The Federal Reserve still plays a significant role within the financial system, affecting a variety of aspects of the US economy, such as long-term interest rates, stable prices, and employment levels. This particular exhibit here gives an idea of how large a sum is a million dollars.
Jim Henson Exhibit at the Museum of Moving Images – NY, USA
In the Jim Henson Exhibition, a wide variety of items spanning his illustrious career are all on display. It explains how Henson with his group of creators, actors, and writers created the timelessly well-liked universes of Sesame Street, The Muppet Show, and The Dark Crystal.
Also, the Muppet movies, Labyrinth and Fraggle Rock. It also features content from Henson’s early career and independent film endeavors, portraying him as an energetically innovative entertainer, director, and technical inventor. Look at this very first draft of the beloved Big Bird! How awesome is that?
Athens Pinball Museum – Athens, Greece
The Athens Pinball Museum features, unsurprisingly, pinball machines. There are more than 100 pinball machine games, some dating back to 1958, for you to explore or play with, all of which are immaculately preserved, in superb shape, and fully functional.
We can’t even imagine how it would sound if every game was being played at once. The frantic clicking, energizing lights and mechanical sounds, and frustrated grunts of players would be overwhelming. Still, we think we’ll put this on our “to visit” list for our next road trip.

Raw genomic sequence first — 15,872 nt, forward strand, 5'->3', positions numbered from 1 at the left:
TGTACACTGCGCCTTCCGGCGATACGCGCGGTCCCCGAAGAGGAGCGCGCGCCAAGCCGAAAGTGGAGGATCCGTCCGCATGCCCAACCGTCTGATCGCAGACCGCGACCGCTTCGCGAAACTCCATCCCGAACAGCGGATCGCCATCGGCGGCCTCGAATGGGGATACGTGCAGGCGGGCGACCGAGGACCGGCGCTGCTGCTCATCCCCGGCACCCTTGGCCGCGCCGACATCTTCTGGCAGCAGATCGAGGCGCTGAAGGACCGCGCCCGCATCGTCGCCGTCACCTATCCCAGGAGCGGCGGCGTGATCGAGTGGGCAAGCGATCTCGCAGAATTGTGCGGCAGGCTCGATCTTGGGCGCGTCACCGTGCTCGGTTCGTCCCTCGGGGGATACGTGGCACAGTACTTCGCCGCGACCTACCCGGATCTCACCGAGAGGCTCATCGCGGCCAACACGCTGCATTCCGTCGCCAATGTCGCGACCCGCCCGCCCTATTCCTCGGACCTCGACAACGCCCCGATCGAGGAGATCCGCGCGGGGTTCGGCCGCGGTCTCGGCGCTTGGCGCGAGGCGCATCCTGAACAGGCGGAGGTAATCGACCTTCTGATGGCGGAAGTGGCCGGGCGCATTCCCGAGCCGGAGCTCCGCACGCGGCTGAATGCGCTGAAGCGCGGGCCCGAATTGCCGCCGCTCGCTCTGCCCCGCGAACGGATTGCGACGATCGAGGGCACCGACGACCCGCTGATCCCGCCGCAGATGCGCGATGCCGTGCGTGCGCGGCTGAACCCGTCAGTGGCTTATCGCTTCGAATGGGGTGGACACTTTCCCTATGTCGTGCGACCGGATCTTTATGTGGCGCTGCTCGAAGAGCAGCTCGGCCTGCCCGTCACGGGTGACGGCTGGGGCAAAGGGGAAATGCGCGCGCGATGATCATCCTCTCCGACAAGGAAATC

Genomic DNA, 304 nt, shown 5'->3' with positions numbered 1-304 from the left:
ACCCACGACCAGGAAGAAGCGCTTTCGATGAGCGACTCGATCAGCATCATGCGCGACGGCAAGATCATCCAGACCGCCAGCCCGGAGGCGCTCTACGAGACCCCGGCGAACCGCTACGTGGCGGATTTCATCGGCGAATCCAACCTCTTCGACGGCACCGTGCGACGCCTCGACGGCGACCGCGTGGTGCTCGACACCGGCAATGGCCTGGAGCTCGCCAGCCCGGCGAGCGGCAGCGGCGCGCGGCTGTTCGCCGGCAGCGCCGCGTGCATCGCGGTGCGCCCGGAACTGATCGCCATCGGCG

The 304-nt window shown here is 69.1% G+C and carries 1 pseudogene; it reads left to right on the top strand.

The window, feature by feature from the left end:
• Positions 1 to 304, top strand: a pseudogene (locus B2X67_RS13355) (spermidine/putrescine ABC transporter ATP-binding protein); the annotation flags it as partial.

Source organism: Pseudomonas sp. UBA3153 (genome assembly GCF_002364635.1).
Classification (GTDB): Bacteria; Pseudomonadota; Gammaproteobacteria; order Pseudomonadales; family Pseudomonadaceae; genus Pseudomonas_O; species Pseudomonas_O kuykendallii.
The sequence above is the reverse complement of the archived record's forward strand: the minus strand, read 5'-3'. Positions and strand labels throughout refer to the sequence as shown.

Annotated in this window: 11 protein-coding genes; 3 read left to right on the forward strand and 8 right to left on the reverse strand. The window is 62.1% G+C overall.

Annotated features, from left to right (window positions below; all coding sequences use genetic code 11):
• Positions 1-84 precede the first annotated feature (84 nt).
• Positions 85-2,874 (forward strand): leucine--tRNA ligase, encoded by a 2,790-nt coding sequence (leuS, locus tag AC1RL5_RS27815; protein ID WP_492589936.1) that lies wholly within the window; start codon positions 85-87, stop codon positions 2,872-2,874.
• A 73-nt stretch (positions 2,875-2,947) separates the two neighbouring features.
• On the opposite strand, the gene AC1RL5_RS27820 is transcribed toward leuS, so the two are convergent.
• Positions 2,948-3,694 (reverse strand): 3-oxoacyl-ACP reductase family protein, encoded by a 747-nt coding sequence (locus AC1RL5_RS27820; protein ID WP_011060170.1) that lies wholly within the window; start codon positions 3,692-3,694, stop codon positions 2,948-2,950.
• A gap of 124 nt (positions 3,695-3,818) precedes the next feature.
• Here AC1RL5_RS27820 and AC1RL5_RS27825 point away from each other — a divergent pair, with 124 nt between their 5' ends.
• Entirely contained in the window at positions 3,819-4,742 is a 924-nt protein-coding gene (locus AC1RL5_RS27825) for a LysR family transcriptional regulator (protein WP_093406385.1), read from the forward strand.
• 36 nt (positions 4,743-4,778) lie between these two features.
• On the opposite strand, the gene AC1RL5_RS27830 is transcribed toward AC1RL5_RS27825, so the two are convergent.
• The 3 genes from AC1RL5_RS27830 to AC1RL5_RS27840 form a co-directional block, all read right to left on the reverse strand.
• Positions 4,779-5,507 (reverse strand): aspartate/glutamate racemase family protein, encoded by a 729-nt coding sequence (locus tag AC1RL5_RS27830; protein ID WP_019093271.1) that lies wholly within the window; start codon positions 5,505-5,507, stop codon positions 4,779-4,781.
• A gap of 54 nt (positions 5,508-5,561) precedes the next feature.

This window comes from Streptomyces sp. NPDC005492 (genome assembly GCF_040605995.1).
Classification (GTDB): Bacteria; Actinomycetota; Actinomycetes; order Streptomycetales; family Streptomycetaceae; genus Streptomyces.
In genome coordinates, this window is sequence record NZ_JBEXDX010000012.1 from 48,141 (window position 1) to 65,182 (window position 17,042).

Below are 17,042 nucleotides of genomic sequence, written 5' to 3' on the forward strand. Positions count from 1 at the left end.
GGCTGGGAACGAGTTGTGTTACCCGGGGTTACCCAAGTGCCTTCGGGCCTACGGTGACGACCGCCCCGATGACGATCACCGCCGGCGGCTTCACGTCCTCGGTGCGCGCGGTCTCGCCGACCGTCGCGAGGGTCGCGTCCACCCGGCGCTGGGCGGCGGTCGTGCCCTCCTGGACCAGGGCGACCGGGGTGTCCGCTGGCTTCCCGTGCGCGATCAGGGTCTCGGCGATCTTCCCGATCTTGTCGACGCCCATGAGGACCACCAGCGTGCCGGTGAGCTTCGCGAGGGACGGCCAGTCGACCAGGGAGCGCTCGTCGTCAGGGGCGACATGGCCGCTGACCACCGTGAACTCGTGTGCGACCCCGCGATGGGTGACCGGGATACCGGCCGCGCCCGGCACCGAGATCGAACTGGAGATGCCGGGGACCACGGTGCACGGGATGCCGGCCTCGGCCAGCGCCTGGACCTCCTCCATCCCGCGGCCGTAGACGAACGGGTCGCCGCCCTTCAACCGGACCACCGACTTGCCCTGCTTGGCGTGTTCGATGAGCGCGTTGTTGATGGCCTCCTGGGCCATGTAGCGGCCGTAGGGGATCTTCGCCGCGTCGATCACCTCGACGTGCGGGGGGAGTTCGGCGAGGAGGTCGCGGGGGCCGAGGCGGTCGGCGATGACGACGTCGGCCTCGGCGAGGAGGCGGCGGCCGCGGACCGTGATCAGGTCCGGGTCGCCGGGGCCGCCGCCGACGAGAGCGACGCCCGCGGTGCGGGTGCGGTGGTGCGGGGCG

Pacific Science Center – Washington D.C, USA
PacSci’s Tinker Tank is a hands-on creating area close to the Tropical Butterfly House in the Ackerley Gallery. Visitors can anticipate seeing a range of locations for playing with LEGO, paper aircraft, wooden structures, and much more. Every day, there is a guided drop-in program.
As well as a wide variety of unguided projects that visitors can engage in on their own. For example, this project right here. You can place a LEGO brick, with your name written on it, anywhere you like. That sounds really neat.
If you thought the mirror room was cool, check out this exhibit, also located at the Broad Museum in Los Angeles. This gigantic table, appropriately titled Under the Table, was created by Robert Therrien. The dining set was built in 1994…
This piece reminds us of Jack and the Beanstalk, when Jack climbs up to the giant’s home, or the unfortunate Alice after she drinks the potion. The table is 216 inches tall, and over 300 inches in length, and 117 inches in width!